Review - Traxxas 2021 Corvette Stingray 4-Tec 3.0
We've got the 2021 Corvette Stingray in R/C form with all the scale details of the real mid-engine supercar in 1/10 scale form. So today, we're going to go over this new car, the scale Corvette body, and the updated 4-Tec 3.0 chassis that sits underneath it. So how cool is the new Corvette Stingray? Let's find out.
The new 2021 Corvette Stingray is a wild car with nearly 500hp and almost 200 mph top speed. For you R/C fans, you can now have an officially licensed scale version for a fraction of the price. The R/C version comes in four pre-painted body colors, and they all come ready to run. They are pre-assembled with electronics, and the body is detailed and painted right out of the box.
What do you need to get on the road?
You need a few items to operate the car:
- The included TQ transmitter requires four AA batteries.
- The vehicle itself requires a battery pack with 2S LiPo compatibility or nickel metal hydride.
- You will need a compatible Traxxas charger.
Note: This completer pack includes a 2S LiPo battery and charger.
Lexan Body with Hard Plastic Accessories
This body is mainly made from lexan material, painted, decal'd, and finished with hard plastic scale details. The front grille and headlight section is an excellent example of these details. Even though LED lights are not included, the headlights are ready for you to add your own or add the Traxxas led light kit separately.
What is so impressive about this car is the scale detail.
- The plastic side mirrors are a nice touch and they feature reflective decals.
- The windows are blacked-out.
- The front windshield has realistic wipers.
- And, it's pretty hard to miss, the massive scale bolt-on side intakes; they look great on this body.
Visible Engine Bay
The next big scale detail on this body, and perhaps the coolest, is the recreated engine bay on full display for all to see. Although it's just clear lexan and not glass, you get a good look at the decals and scale accessories that display the 16-valve V8 engine. You can also see the bottom of the engine bay. It is sealed up from the underside, but you can access it to customize the engine details.
We are following the racing stripes down the back. The Corvette Stingray has a hard plastic spoiler and more realistic details to finish the rear end, like our stylish taillights. Just like the headlights, they are LED ready. However, you'll need to purchase those separately.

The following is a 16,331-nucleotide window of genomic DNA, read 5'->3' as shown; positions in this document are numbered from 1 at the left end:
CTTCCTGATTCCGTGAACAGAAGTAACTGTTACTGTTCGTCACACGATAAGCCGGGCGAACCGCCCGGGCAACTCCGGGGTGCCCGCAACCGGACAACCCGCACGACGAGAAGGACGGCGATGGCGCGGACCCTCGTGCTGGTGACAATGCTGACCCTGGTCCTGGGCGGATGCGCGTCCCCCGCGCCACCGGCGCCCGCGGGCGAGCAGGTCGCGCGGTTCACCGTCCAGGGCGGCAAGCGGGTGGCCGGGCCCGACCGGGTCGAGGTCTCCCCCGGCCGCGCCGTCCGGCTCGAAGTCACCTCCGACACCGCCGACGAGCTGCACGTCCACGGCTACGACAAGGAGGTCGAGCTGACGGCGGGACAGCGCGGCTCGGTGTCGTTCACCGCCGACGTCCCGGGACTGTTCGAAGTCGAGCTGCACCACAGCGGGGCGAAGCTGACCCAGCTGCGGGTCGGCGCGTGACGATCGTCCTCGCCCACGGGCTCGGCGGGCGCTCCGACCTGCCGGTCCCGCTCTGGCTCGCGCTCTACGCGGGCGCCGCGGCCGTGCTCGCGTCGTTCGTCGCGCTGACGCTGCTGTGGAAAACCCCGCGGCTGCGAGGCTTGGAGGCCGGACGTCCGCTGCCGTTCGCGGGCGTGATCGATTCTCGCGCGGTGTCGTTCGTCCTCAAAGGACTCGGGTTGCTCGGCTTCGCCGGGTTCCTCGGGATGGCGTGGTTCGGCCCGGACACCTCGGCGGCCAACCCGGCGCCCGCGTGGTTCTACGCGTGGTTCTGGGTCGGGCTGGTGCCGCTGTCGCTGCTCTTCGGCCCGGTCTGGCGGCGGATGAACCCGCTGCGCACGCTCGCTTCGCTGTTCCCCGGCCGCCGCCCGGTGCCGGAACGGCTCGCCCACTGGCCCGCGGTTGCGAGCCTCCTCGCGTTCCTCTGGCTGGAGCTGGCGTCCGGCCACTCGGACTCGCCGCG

Quick-Release Body System
One of the coolest R/C aspects of this body is the use of the new Traxxas quick-release body system. This system uses hidden clips underneath the body to secure it to the chassis.
This small but important detail removes the visible body clips that normally rest on the body. No visible body clips give the Stingray the clean and realistic look it deserves. There is a second element to this quick release system, and that's how fast it is to use.
If we flip the car over, we see one clip in the front bumper and a second in the rear. When you're ready to remove the body, you reach under there and pinch each clip and lift. To install the body, align it, push down and clip it in—that's it. It's hard to describe how cool and convenient this system is, and of all the clipless systems we tried, it's easily the fastest to use.
4-Tec 3.0 Chassis
Moving on, let's check out the new 4-Tec 3.0 chassis, which looks like your standard 4WD touring car, but it has no traditional body mounts. Instead, our front clipless system is integrated into the front bumper mount, and the rear mount floats behind the shock tower.
4-Tec 3.0 Parts
The remaining configuration is pretty standard. It includes a low center of gravity mid-motor layout, independent front and rear suspension, front and rear gear differentials, and oil-filled shocks. It also has a steel center driveshaft.
The driveshaft is bearing supported to run straight and true at high RPM driving. For the remaining driveshafts, the 4-Tec 3.0 uses one-piece steel driveshafts at each corner.
4-Tec 3.0 Electronics
For the electronics, we have the Traxxas 2075 waterproof steering servo that features an adjustable servo saver, which is a really nice feature. We also have a micro receiver protected inside a waterproof receiver box. The included ESC is the XL-5 brushed ESC with a max LiPo limit of 2S, and it uses the Traxxas ID battery connector. The motor power is supplied by a Traxxas 12T 550 sized motor that uses a fixed mesh system that’s really easy to access.